The HDS was formed in 1990 by a group of enthusiasts whose aim is to preserve and protect our diving heritage and to advance the education and interest of the public and other parties in their study of Diving History.
The LMRT depend on the public’s continuing donations and fundraising support as the costs involved in running a mountain rescue team are extremely high. For example, a 800m rope, which might only be safe to use once, costs around £1000.
Please support this physically and mentally demanding challenge by donating today.
* When I went looking for a good quality version of this photo online, to avoid having to scan a rather small version from one of Ginge’s books, I happened upon a web page describing the circumstances under which Ginge earned his Queen’s Gallantry Medal, after the sinking of the Herald Of Free Enterprise. It’s grimly impressive reading.
At this start of this week, the Boon Companion and I finished two years of retirement, both of us still completely untroubled by this allegedly Major Life Event. To celebrate, we cracked the final bottle of wine in the mixed case I had received as a retirement gift from my colleagues. (Cheers for that, folks.)
I still don’t miss work in the slightest—it has rapidly faded into a background memory, as seemingly remote as university days. The only insight I’ve gained from this airily detached viewpoint is that giving anaesthetics for a living was a very strange way to spend my time. But then, I always had a strong suspicion that was the case.
Some may remember the two mind-maps I drew two years ago, of my then-current and anticipated future activities:
So that’s all worked out pretty much as planned, with probably a bit more model building and a bit less computer programming than originally anticipated. And while this blog certainly counts as writing, I have yet to buckle down and write anything with the intention of actually selling it, which was a fairly common occurrence in my pre-retirement life. That’s nagging a little, so I may need to do something to rectify it in the coming year.
The blog ticks along, with more readers every month, mostly arriving from search engines. It’s odd what takes off and what doesn’t. A sudden burst of visits from the Netherlands to my Wrangel Island post alerted me to the fact that Dutch television had just screened an episode of Floortje Naar Het Einde Van De Wereld featuring a visit to Wrangel. (The host, Floortje Dessing, had travelled on the same ship with us, along with her cameraman.) My review of Paul McAuley’s “Jackaroo” short stories, which I considered an extremely minority interest at the time I wrote it, is much-visited and now even referenced by Wikipedia. And there was a minor social-media frenzy in these parts a few months ago, when a former colleague posted a link to “Biggles FRCA” on her Facebook page—suddenly traffic was dropping in from all around the UK, and then started arriving from Canada and Australia, too. The Australians seemed to be particularly taken with Biggles, and I’m still seeing sporadic visits from that part of the world.
In view of the increasing traffic, I’ve fiddled with the blog a bit more in the background—moving it to a new server and doing a few things to reduce the page-loading time. On automated website rating tools, I now have an astonishingly skewed rating—typically scoring pretty highly on page delivery speed, very highly on website security and an absence of broken external links … and zero on social media presence. Well, that’s not going to change any time soon. This is as social as I get.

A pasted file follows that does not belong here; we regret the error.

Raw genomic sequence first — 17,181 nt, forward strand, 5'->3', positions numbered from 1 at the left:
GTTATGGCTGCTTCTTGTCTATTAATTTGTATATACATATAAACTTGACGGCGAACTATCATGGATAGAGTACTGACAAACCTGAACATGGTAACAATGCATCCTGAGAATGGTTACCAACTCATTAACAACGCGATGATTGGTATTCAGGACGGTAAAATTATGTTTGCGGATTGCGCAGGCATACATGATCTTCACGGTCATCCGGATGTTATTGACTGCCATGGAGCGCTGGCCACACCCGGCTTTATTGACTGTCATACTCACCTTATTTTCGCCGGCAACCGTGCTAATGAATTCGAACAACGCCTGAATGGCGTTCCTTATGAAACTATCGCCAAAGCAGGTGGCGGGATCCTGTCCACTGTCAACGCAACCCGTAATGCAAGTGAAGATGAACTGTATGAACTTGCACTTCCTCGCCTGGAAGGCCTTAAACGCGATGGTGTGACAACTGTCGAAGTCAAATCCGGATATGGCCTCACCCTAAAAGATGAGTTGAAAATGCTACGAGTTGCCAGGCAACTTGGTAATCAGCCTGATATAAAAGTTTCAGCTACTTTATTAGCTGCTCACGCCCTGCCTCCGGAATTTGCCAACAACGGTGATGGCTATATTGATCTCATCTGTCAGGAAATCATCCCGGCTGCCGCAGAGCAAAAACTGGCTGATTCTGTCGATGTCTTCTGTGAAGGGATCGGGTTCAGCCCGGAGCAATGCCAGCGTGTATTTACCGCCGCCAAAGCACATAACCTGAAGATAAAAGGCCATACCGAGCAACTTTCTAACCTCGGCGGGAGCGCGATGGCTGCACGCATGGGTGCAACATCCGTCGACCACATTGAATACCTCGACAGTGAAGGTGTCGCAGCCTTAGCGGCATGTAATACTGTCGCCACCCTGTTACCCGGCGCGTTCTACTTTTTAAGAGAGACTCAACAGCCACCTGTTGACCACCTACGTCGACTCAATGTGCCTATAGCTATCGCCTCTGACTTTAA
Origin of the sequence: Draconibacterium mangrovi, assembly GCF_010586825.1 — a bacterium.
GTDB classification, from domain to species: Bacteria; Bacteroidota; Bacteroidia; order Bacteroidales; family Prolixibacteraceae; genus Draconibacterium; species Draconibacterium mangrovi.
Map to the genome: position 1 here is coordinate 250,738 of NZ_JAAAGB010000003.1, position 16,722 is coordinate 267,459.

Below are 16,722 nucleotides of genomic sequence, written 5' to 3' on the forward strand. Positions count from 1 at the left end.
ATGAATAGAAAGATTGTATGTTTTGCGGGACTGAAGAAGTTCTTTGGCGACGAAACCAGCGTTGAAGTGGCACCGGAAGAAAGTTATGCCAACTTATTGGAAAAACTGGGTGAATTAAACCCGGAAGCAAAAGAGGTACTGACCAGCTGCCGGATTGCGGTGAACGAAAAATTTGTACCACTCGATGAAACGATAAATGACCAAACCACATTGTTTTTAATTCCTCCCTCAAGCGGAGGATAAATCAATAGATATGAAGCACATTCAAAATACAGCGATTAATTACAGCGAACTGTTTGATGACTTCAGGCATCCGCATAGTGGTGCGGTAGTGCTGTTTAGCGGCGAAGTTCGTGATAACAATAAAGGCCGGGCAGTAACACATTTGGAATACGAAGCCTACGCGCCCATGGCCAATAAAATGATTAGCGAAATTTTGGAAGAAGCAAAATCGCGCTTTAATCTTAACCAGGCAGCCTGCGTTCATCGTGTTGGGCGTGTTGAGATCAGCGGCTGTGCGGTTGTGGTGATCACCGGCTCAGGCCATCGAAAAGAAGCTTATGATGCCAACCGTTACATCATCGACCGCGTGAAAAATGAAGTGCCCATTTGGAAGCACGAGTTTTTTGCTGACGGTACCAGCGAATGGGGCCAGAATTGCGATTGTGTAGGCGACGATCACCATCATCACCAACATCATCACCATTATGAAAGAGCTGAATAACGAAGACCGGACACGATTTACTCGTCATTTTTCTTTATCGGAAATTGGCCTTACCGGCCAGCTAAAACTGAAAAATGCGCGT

I recently reported how a publisher had used a quote from a book review on this blog on the book’s Amazon pages. But the quote contained an ellipsis that omitted 350 words and four paragraphs, significantly altering the sense of what I’d originally written. The original post is here.
Well, I contacted Amazon to report misleading product information, and got no reply. So I contacted the publishers, Night Shade Books, to take issue with their use of the quote. I got a reply within 24 hours, offering to either remove the quote entirely, or to use a more representative quote. I was happy with the quote they chose, so told them to go ahead—and within another 24 hours they had changed the quote on their own website and revised the Amazon material. It’s taken a while for the revision to filter through, but the US Amazon pages are now showing the revised content, although UK is lagging.
Back in the 1960s, I occasionally used to get access to a copy of Mad magazine. As a simple Dundonian lad I found a lot of it impenetrably American at the time, but I do remember being amused by a feature that purportedly gave examples of how publishers got the quotes for their book covers. It went something like this:
Original review: “I hated this book. It is a great pity it was ever published.” Cover quote: “this book … is … great”
Ho-ho. Like that could happen.
But recently I was trying to track down the origin of a little cluster of visitors who’d come here to read my review of Greg Egan’s novel, Dichronauts. And I found that his publishers were quoting my review on the book’s Amazon pages. Under Product Description, among a number of other appreciative quotes, here’s what I’m reported to have said:
“I enjoyed this one very much . . . go and buy the book.”―The Oikofuge